Sampling in Spring 2008 confirmed Brownhill, Fourth, Echunga, Deep, Aldgate and Cox creeks, and the Sturt River were continuing to provide refuge for several sensitive and rare species that prefer cool, wet climates. All these streams were typically well shaded and had flowing water present, which provided habitat for a wide diversity of aquatic species to colonise and use. Significant species collected included stoneflies (Riekoperla naso and Austrocerca tasmanica), mayflies (Atalophlebia, Koorrnonga inconspicua and Nousia fuscula) and caddisflies (Taschorema and Ulmerochorema membrum).
Streams in this region are also known to provide habitat for a number of other regionally rare species such as the riffle beetle (Simsonia leai), chironomid (Aphroteniella tenuicornis), baetid mayfly (Centroptilum elongatum) and various caddisflies (e.g. Orphninotrichia maculata, Atriplectides dubius, Apsilochorema gisbum, Tasimia, Orthotrichia bishopi, Oxyethira columba and Lingora). First and Sixth creeks, which both flow into the Torrens River, are particularly significant streams in the Mount Lofty Ranges because they provide refuge habitats for a wide diversity of rare and sensitive species of macroinvertebrates and several native fish species as well.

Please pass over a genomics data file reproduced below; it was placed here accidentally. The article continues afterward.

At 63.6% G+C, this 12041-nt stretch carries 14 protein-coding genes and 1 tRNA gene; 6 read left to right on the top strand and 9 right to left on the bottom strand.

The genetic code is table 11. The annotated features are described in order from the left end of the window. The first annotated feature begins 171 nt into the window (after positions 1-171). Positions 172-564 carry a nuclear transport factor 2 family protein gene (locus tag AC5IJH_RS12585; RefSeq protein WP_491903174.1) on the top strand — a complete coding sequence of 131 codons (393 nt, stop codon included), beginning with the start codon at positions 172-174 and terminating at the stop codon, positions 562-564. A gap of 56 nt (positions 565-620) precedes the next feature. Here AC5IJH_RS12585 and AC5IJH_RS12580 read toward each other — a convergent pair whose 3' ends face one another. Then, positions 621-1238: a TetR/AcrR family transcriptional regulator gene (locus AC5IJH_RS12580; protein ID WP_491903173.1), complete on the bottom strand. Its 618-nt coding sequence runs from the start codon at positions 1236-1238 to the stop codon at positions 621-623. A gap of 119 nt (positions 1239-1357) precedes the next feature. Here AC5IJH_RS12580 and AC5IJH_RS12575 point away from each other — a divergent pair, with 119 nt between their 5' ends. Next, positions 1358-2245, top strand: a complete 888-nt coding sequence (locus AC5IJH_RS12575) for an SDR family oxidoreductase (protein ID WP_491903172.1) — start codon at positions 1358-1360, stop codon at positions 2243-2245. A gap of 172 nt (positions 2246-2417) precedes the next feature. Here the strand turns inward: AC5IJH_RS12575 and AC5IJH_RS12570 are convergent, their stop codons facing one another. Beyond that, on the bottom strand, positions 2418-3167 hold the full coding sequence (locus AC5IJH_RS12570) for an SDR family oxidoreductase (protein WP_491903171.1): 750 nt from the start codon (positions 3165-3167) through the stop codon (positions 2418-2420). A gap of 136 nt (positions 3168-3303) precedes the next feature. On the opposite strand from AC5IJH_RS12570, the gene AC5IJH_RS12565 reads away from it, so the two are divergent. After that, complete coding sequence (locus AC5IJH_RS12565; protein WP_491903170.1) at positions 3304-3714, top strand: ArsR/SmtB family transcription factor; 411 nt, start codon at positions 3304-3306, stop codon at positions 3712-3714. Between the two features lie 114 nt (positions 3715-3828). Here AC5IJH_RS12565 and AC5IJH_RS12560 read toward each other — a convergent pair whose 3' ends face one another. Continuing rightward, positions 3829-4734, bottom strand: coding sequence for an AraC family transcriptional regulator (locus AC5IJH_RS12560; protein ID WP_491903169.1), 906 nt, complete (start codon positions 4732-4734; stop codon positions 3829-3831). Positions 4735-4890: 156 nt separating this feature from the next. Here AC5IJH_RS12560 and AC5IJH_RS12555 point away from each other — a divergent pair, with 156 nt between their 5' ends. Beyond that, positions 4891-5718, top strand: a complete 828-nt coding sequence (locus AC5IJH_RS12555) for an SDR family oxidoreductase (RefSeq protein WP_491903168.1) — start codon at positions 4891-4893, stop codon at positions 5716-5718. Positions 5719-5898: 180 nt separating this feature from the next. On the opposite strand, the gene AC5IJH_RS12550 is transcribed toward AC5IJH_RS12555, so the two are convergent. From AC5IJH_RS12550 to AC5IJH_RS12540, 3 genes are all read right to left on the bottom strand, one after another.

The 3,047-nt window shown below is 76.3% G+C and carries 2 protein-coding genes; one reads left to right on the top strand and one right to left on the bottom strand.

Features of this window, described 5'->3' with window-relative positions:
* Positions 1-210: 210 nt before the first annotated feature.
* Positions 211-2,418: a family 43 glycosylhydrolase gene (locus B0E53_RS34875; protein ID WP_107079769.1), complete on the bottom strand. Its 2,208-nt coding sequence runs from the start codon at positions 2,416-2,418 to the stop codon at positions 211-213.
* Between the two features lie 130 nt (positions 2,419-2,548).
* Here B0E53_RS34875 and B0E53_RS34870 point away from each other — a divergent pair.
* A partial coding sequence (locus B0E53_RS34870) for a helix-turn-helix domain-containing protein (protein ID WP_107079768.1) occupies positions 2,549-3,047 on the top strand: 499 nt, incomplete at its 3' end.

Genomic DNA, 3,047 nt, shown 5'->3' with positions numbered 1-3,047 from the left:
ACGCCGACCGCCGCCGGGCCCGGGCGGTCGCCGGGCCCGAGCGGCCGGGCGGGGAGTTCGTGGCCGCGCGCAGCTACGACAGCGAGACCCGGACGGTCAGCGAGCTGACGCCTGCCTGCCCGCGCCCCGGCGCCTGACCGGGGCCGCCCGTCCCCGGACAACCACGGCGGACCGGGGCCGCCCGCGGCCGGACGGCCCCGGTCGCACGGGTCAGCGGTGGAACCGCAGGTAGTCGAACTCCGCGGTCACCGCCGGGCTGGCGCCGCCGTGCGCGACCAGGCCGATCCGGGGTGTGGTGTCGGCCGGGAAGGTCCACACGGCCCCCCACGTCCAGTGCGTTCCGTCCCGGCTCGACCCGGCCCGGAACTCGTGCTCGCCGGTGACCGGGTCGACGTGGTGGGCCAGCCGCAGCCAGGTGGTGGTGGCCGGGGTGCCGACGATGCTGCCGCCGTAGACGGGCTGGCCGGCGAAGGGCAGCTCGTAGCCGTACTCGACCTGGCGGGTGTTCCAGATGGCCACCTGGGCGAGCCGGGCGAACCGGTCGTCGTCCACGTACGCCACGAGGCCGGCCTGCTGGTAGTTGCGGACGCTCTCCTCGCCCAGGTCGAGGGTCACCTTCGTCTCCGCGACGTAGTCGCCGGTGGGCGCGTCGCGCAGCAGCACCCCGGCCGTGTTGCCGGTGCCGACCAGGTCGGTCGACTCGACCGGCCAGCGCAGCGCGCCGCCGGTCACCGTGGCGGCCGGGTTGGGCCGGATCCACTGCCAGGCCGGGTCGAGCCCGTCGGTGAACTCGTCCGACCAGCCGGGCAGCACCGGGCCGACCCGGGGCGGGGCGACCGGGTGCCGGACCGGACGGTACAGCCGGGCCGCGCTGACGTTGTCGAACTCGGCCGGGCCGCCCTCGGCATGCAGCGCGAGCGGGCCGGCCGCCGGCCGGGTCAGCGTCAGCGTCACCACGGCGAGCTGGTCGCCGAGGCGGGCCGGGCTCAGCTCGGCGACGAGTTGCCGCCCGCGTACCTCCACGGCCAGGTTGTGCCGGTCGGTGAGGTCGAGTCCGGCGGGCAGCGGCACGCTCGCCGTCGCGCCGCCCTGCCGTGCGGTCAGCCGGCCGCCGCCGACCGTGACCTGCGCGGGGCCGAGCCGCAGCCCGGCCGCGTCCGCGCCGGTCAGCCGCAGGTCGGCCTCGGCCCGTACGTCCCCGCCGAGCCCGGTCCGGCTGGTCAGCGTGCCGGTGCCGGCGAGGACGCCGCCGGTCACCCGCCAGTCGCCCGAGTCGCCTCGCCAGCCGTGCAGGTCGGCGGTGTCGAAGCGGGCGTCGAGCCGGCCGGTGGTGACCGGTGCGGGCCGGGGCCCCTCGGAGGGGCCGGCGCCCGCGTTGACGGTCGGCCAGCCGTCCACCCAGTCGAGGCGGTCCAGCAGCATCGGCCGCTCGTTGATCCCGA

Pressures and management responses
|Insufficient natural water flows in some creeks resulting from water extraction and climate variability (ie drought) (reducing ecological integrity.
|Through water allocation planning the Adelaide and Mount Lofty Ranges NRM Board seeks to manage a sustainable water supply for the region so that there is enough water available for everyone (including the environment) even in drought conditions.
|Widespread introduced trees and weeds in riparian zones (reducing habitat quality).